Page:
Date: 2 November 2004
Summary: Captivating Central Performance Amidst Period Detail
"Vera Drake" makes us realize how few of the classic kitchen sink,
working class dramas of post-war Britain, whether in film or theater,
were from the viewpoint of women ("Georgy Girl" and "A Taste of Honey"
were among the few). Oh, girlfriends got knocked up in those works, but
they were always seen as manipulative strangleholds to the freedom of
the Angry Young Men; they should just take care of it. Check for other user comments.
With exquisite attention to complete period detail in body language,
coloring, clothes, physical surroundings, etc. that fill the screen as
much as he did theatrically in re-creating "The Mikado" in "Topsy
Turvy," Mike Leigh takes us to the other side of that doorway that the
older movies rarely showed us, (though in the '60's the original
"Alfie" and the schmaltzier Hollywood "Love with the Proper Stranger"
gave us an exaggerated view). The film also works in tandem with Peter
Mullan's "The Magdalene Sisters" in showing how cruel life in Ireland
and Britain could be for women with unwanted pregnancies, though
evidently this film is not a docudrama.
This complete mise en scene (including contrasts with the upper crust
families she works for as a domestic) very gradually gives us the
matter of fact quotidian of Drake's mundane life of caring for her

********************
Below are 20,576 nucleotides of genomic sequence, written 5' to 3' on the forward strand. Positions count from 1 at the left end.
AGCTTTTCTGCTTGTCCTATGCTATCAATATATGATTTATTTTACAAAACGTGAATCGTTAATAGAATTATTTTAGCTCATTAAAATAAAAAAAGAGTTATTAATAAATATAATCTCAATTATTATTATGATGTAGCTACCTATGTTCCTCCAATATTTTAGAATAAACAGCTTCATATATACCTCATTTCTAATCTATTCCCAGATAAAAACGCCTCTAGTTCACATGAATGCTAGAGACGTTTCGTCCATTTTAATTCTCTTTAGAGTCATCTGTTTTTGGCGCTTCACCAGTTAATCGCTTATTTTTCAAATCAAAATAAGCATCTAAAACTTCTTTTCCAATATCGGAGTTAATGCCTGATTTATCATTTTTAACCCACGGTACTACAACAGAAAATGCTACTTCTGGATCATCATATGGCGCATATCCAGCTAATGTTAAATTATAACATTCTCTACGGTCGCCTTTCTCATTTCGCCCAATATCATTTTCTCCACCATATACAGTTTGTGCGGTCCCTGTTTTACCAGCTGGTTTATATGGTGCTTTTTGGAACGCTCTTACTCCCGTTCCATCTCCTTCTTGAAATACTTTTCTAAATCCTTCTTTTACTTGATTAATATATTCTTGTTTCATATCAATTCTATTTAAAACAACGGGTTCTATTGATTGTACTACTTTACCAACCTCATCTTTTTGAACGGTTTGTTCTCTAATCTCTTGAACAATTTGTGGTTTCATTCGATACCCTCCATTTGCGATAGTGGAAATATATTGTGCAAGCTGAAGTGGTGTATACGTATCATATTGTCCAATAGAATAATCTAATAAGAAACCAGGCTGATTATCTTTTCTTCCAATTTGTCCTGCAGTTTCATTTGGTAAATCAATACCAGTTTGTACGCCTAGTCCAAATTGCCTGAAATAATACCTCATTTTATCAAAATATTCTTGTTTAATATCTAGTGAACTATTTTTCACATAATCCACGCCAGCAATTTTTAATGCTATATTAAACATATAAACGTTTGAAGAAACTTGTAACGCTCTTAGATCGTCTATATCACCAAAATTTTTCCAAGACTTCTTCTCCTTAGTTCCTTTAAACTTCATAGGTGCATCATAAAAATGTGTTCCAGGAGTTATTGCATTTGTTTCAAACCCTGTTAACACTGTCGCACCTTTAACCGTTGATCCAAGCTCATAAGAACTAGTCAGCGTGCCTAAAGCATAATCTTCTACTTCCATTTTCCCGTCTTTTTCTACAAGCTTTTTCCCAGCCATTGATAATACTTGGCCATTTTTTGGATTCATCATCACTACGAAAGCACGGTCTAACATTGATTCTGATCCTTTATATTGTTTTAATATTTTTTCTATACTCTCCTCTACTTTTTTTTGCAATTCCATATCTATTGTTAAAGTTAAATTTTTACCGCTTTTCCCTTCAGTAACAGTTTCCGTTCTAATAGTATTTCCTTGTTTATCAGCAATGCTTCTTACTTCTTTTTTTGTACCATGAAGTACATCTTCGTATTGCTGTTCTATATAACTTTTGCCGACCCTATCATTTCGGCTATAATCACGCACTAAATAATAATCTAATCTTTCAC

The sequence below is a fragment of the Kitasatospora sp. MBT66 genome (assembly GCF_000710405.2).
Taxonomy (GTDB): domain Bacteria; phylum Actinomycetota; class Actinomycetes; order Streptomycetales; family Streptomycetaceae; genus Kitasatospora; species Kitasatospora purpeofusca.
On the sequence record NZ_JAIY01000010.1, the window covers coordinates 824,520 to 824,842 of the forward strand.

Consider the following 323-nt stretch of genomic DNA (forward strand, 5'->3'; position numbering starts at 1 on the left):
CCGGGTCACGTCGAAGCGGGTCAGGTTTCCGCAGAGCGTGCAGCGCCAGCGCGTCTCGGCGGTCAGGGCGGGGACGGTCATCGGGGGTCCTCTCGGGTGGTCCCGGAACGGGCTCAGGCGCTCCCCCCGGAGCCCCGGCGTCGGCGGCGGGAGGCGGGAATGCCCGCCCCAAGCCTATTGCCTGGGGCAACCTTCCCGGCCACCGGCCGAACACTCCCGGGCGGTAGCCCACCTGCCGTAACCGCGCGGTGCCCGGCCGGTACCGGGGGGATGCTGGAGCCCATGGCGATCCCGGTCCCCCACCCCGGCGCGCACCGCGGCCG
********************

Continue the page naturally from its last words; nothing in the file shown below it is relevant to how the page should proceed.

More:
family and the neighborhood unfortunates, including girls she "helps
Imelda Staunton's self-effacement into the role and her character's
into her environment doesn't prepare us for how she comes to completely
Leigh created a similar working class world in "All of Nothing," but
that film had no trajectory, virtually nothing happened to those
characters, and none of the characters were as completely sympathetic
as naive Drake is. It is wonderful to see a character actress get to
fill the screen for long, emotional close-ups. The audience in the
almost sold out theater I was in was completely gripped in silence and
holding their breath as her life played out. Too bad the hot subject
matter of abortion will probably keep her from getting an Academy
Because of the vivid realism in the film, it is frustrating that there
is no factual information provided, for example, as to when abortions
became legally available to all women in Britain. A few facts are
thrown out about enforcement and consequences, but those are anecdotal,
though the class differences are portrayed vividly.
One is left with complete sadness that for all the specificity of time
and place in the film, we could easily go back to a time like this when
abortions are illegal and unsafe, because there will always be women
who feel that is their only option, whether single, married, poor or
rich. The past is prologue to the future.
- I have seen this movie and would like to comment on it
Message BoardsDiscuss this movie with other users on IMDb message board for Vera Drake (2004)
If you like this title, we also recommend...
Godfather Trilogy: 1901-1980, The (1992) (V)
Show more recommendations
Add a recommendation
Email this page to a friend